by Colin Hyde
The justice system stopped working in El Salvador and Honduras a long time ago. For decades those two countries ranked among the most murderous nations on the planet, until new leaders came to the fore, leaders who realized that you can’t move a country forward, that you can’t better the lives of the masses, in a state under siege.
The goal of right wing leaders is to maintain the status quo, keep the rich and the middle class happy. The leaders in El Salvador and Honduras are left wing. Their primary goal is to serve the masses. What the leadership in those countries have done — round up suspects and jail them — is called draconian. No democratic country wants to go there.
A February 24 Reuters story by Nelson Renteria and Kylie Madry, with assistance from Leslie Adler, said that El Salvador had begun transferring thousands of accused gang members to a new mega prison that can hold up to 40,000 prisoners. In March last year the Bukele government introduced something like a state of emergency after gangs in El Salvador went on a murder spree, and since then the authorities have rounded up more than 64,000 suspects. Under their SOE, “arrests can be made without a warrant, private communications are accessible by the government, and detainees no longer have the right to a lawyer.”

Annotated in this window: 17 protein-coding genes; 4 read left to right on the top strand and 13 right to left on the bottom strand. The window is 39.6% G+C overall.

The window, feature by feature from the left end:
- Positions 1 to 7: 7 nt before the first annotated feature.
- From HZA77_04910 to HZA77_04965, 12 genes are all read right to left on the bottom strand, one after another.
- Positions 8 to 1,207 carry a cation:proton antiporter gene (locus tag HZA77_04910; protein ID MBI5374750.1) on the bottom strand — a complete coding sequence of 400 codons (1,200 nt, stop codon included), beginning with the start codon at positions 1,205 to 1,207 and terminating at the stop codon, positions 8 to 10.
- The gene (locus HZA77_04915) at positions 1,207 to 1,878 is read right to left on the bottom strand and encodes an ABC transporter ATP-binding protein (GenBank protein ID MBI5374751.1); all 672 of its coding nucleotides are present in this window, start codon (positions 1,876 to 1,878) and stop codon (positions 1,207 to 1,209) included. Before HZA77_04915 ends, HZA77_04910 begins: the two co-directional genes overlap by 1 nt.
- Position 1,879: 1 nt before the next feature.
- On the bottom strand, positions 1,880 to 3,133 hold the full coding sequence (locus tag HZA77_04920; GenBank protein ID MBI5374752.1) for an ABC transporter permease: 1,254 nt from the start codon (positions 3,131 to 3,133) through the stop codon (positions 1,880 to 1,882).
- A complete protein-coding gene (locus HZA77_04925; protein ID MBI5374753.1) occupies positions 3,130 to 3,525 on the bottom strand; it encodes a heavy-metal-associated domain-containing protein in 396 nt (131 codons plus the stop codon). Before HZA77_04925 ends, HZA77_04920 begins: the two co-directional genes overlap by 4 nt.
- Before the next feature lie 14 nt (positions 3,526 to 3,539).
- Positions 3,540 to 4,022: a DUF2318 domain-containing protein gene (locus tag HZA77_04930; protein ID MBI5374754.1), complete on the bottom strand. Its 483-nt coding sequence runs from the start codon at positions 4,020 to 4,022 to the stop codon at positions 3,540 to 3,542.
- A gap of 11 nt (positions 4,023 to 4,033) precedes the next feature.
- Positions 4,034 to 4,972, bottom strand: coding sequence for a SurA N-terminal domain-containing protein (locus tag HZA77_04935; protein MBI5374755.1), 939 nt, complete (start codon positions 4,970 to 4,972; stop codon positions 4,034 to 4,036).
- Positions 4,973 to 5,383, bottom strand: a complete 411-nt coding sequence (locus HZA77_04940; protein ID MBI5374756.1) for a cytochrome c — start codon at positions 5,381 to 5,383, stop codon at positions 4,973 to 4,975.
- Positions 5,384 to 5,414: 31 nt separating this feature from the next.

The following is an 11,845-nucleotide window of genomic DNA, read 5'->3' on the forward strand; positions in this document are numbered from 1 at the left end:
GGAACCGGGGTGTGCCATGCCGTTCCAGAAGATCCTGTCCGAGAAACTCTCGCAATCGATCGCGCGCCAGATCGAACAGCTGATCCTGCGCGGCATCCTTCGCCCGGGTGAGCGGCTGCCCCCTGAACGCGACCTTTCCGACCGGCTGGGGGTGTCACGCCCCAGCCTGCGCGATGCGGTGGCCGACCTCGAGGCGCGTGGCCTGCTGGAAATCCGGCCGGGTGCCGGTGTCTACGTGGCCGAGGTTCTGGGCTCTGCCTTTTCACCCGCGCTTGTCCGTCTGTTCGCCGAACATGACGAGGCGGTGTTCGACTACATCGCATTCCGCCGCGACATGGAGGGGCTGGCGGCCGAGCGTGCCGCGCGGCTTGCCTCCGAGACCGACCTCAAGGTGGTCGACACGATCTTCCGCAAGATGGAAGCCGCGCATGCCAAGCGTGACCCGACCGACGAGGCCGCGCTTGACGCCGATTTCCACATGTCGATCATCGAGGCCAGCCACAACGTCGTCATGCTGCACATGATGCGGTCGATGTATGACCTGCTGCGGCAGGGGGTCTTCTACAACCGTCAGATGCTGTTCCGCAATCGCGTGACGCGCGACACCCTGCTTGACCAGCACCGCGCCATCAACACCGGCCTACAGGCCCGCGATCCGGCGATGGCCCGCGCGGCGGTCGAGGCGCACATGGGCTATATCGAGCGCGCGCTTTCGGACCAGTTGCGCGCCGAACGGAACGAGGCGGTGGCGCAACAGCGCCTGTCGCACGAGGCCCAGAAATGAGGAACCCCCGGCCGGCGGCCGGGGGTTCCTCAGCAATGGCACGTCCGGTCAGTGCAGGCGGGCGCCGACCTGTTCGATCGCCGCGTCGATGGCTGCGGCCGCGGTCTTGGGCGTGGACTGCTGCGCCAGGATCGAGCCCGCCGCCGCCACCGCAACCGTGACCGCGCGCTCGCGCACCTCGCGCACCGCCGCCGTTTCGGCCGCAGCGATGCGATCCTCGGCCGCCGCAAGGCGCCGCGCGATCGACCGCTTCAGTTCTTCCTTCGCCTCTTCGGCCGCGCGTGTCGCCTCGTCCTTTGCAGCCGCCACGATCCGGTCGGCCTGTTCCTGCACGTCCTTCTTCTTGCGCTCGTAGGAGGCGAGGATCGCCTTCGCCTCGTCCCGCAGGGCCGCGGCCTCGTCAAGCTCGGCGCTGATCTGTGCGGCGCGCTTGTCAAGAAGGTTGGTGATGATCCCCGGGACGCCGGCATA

A February 21 Reuters story by Gustavo Palencia said that in Honduras they had extended their SOE a second time, after putting it in place in early December last year. Honduran security forces can detain anyone they believe is “associated with or have committed crimes”; their SOE “allows authorities to restrict freedom of movement and assembly, as well as to search homes and make arrests without a warrant.” The police chief in Honduras reported 356 fewer homicides between Dec. 6, 2022 and Feb 20, 2023, compared to the period Dec. 6, 2021 to Feb. 20, 2022.
El Salvador and Honduras have been condemned by the “civilized” world. But if the peace in the condemning nations were to rupture the way it has in El Salvador and Honduras, we can bet they wouldn’t just go to church and pray over it. Intellectuals are such “civilized” people, when it comes to the lives of people other than themselves. Look how quickly they put in trial by judge when their fraternity was sadly affected.